“Conservation is a positive exercise of skill and insight, not merely a negative exercise of abstinence and caution.”
What do we leave behind for the next generation? What decisions are we making today that will make no sense in the decades to come? How do we tell our kids and our great grandkids about the places that are no longer here to explore? Yes, these are all solemn questions, but important ones worth forcing ourselves as a society to sit down and think about. We can make better choices for future generations if we are able to learn from the past and put our experience into action.
On this installment of Saturdays Around the World, we head down the Colorado River in the American West to Glen Canyon. This region was once home to some of the most remarkable and beloved canyon formations. Unfortunately, we lost much of this beauty in 1963 with the construction of Glen Canyon Dam. Now, as the waters of the Colorado River have begun to dwindle, some of Glen Canyon’s former wonders are slowly being revealed.
Taylor Graham and a group of his fellow filmmaker friends took the expedition of a lifetime to explore this new landscape, and along the way filmed an incredible story of loss, rebirth, and timeless adventure.
Rediscovering the Canyon
In the fall of 2017, Graham and his friends (a few of whom went to the University of Vermont, which is pretty close to our EWC headquarters) took on an over 350-mile journey to explore the Colorado River and the once hidden wonders of Glen Canyon. Their expedition took them along a landscape that was entirely lost to a generation.
Though we can’t go back in time to undo the devastation caused by generations of environmental degradation, sometimes we are given the opportunity to glimpse the world as it once was. This was the opportunity Graham and his team decided to take on.
Before we get into this film, I suggest you grab a favorite beverage and/or snack food and get ready. It’s rare that a film like this captivates our team so deeply. At first, I said to myself “I’ll give this a quick watch and then come back and finish it later”. Thirty minutes later, I was so deeply enthralled that somehow the time had slipped away. It’s truly a piece that takes you on a journey, along for the meandering wonders of the river and through the process of discovery and exploration along with the team.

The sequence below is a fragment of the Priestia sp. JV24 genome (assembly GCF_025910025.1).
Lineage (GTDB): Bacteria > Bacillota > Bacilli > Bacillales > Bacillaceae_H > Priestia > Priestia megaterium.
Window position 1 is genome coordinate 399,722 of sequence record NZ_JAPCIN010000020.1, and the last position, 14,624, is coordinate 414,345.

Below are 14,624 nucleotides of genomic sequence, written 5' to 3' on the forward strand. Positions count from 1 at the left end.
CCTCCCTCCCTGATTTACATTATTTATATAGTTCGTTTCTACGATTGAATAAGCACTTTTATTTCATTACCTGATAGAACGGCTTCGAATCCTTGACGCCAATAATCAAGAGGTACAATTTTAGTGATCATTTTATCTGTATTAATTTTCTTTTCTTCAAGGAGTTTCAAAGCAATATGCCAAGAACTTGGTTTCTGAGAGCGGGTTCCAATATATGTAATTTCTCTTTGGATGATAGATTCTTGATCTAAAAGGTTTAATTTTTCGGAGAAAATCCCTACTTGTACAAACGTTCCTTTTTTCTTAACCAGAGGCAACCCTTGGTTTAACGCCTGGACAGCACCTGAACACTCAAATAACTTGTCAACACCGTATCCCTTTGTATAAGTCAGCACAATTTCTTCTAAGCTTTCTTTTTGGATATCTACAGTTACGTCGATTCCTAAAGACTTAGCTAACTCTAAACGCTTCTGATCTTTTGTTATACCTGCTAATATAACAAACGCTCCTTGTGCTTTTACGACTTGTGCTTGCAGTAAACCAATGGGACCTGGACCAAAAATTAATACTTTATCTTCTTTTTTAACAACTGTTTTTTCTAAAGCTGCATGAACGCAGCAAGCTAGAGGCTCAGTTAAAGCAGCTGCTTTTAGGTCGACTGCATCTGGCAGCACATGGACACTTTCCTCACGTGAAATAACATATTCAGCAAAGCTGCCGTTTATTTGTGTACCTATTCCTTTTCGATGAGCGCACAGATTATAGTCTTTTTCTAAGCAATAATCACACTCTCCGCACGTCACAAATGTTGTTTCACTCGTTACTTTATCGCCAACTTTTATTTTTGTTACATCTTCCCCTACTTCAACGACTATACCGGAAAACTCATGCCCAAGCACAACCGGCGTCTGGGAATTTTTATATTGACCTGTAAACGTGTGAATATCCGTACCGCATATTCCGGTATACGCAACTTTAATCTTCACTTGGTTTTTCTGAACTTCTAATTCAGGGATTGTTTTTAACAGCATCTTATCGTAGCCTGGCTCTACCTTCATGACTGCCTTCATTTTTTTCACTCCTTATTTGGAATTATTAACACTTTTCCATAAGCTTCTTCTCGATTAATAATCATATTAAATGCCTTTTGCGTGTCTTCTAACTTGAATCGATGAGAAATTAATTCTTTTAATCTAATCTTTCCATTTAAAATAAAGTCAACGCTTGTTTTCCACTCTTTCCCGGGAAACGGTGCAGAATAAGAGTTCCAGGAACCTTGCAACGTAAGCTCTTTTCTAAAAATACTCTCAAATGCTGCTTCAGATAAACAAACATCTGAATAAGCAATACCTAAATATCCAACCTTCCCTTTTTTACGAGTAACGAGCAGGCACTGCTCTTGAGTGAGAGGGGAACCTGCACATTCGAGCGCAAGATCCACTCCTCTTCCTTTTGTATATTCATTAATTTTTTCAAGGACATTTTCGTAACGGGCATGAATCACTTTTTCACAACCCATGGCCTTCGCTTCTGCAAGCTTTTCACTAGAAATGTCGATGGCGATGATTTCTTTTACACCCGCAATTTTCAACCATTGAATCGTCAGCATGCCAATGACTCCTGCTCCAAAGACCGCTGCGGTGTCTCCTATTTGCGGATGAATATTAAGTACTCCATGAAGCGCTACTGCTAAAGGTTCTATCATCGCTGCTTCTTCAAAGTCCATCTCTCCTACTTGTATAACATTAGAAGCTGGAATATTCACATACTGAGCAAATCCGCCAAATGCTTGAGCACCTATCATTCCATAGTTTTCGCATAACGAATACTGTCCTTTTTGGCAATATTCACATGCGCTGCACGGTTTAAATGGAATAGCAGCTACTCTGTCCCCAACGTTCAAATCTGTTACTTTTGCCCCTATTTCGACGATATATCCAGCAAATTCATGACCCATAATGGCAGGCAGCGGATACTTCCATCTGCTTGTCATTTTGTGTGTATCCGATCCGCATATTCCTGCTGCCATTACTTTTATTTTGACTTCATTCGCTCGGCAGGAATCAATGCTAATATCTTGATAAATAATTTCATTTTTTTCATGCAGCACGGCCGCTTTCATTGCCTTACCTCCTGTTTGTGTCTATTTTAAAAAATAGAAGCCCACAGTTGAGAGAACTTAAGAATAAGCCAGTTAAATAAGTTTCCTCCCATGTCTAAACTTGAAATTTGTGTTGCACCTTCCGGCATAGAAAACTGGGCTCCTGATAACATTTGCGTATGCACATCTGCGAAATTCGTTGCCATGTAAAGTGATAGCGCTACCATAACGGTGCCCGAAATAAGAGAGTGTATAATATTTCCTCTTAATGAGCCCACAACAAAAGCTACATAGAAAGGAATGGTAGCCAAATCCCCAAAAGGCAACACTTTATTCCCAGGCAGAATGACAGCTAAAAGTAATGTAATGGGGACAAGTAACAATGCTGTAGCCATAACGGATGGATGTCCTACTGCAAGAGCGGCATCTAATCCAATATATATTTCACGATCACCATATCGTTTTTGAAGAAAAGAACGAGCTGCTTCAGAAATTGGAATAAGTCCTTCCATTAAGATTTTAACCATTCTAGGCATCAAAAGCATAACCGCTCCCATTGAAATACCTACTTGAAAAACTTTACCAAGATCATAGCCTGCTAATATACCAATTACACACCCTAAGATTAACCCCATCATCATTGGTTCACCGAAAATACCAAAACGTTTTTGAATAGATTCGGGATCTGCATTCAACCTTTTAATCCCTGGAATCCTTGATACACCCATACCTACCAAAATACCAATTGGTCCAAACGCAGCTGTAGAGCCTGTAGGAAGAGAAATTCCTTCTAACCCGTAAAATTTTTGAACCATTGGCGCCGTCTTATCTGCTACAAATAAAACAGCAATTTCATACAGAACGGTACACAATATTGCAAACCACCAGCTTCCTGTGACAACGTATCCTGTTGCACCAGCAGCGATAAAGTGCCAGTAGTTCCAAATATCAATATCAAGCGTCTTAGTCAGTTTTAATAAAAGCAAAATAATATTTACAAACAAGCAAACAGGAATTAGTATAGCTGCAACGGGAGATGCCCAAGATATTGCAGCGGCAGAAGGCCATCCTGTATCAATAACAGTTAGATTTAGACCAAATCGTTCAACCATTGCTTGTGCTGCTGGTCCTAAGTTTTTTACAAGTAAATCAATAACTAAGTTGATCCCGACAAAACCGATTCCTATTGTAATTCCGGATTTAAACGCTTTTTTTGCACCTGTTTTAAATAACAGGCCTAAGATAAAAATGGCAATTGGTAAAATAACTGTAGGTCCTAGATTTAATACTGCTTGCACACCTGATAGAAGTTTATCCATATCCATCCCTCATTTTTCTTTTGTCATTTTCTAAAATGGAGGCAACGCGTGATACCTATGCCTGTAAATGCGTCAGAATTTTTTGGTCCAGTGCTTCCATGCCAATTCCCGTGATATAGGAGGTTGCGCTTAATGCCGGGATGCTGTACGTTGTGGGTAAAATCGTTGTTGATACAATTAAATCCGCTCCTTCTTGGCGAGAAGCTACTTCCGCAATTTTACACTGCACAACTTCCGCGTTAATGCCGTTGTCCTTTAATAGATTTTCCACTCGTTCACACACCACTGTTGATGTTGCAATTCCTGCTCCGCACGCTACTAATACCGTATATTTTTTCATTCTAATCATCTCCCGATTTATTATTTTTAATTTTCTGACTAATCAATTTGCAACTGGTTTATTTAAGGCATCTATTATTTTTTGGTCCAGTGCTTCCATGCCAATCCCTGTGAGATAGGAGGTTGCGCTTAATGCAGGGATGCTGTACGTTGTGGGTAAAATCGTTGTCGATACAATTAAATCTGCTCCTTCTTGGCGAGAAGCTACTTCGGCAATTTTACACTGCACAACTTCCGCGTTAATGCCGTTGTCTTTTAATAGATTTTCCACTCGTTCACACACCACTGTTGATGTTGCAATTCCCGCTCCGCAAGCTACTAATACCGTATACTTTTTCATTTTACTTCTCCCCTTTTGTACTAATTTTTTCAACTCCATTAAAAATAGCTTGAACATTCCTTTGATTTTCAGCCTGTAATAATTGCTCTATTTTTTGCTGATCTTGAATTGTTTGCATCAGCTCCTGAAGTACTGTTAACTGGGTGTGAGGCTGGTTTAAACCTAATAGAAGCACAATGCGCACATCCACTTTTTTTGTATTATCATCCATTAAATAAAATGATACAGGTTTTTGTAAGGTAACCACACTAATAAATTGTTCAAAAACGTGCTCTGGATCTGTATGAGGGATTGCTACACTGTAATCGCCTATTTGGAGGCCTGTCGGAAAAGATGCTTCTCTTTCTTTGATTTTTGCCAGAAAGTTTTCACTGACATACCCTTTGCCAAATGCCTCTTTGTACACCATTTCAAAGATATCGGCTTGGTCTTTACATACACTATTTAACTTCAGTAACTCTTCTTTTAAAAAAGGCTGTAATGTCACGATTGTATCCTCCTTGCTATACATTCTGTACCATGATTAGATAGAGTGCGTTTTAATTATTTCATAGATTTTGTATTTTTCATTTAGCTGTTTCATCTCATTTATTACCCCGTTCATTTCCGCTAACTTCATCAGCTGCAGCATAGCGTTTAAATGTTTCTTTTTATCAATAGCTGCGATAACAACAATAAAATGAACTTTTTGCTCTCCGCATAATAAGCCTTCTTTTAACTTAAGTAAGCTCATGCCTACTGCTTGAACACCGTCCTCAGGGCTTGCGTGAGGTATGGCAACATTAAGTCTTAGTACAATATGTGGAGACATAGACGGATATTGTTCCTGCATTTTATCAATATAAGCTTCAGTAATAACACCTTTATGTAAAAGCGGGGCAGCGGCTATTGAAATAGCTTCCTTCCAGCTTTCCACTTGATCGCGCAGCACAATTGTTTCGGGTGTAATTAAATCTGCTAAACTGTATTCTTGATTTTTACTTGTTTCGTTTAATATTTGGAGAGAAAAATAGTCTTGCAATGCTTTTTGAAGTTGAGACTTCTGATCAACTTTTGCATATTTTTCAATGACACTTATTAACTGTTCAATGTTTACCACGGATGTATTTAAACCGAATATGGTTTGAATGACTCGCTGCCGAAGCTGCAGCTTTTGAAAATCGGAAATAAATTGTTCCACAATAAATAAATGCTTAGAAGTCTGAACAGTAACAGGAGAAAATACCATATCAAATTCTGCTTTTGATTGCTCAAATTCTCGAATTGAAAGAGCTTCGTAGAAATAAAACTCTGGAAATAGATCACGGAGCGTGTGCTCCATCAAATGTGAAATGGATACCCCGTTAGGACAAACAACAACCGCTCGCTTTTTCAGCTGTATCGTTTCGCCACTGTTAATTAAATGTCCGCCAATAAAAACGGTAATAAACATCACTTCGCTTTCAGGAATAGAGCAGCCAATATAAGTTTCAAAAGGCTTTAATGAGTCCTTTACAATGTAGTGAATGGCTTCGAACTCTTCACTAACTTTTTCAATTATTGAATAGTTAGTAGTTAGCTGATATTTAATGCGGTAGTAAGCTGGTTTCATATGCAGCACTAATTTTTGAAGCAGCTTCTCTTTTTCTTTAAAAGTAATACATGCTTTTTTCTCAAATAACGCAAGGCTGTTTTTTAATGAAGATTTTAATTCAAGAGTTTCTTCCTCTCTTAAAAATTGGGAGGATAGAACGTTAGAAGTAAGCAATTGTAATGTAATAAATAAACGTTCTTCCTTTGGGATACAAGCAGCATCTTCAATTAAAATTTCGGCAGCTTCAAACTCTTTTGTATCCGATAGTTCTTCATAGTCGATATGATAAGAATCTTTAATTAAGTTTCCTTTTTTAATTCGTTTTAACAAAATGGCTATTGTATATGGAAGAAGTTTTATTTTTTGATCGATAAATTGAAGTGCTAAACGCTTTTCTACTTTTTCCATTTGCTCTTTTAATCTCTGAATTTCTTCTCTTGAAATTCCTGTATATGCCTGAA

So, let’s jump into Glen Canyon Rediscovered a phenomenal short film by Taylor Graham.
We can do something and we have done it before!
As stewards of the planet for generations to come, we share a responsibility to look at the environmental mistakes of the past and try never again to repeat them. Yes, it can be a confusing process. Yes, it can become loud and sometimes messy. But knowledge and conversation matter.
“Earth provides enough to satisfy every man’s needs, but not every man’s greed.”―
We’ve seen what positive progress can look like when we make a direct effort to reverse the impact we’ve had on our planet. Through careful planning and hard work, we brought back an island brought to the brink of extinction.
With forethought, we’ve been able to empower youth to make a difference in their community and empower other students around the world to follow in their footsteps.
There are thought leaders around the planet educating youth and newcomers to the importance of our planet’s rivers. And in doing so, are shining a light on how we can all do better for the next generation to avoid devastation as we saw with Glen Canyon.
Importantly as well, we have creators and filmmakers like Taylor Graham shining a spotlight on corners of the world that might otherwise go unnoticed. If you’d like to check out more of his work you can visit his website, take a look around his Vimeo page, or keep up with his adventures on Instagram.
We cannot stop the progress of time, but we are now in a position to look forward.
We’ve seen what centuries of overuse and consumption can do to ecosystems (and to ourselves). Though we will probably never return our planet to it’s most pristine state, we can do better to shift our focus to doing the best we can to “leave no trace”.
All any of us has to do is start somewhere. We don’t have to solve all of the problems by ourselves, tomorrow. We can start with a little thing, today and begin to build our communities to do the same.
If you want a few places to get started, check out American Rivers. They helped produce this piece and have some great resources available for how you can get involved in! I can also suggest checking out Charity Navigator’s index of organizations working in environmental protection and conservation. They have a very extensive list with rating systems that look at organizations’ accountability and transparency as well as their financials to help you decide where to best put your time and energy!
Stay beautiful & keep laughing!
Find more ways to get involved!
To see more innovative ways people are shining a spotlight on our environment, check out our full library of articles on Conservation and Sustainability! You’ll see, it really still is an amazing world!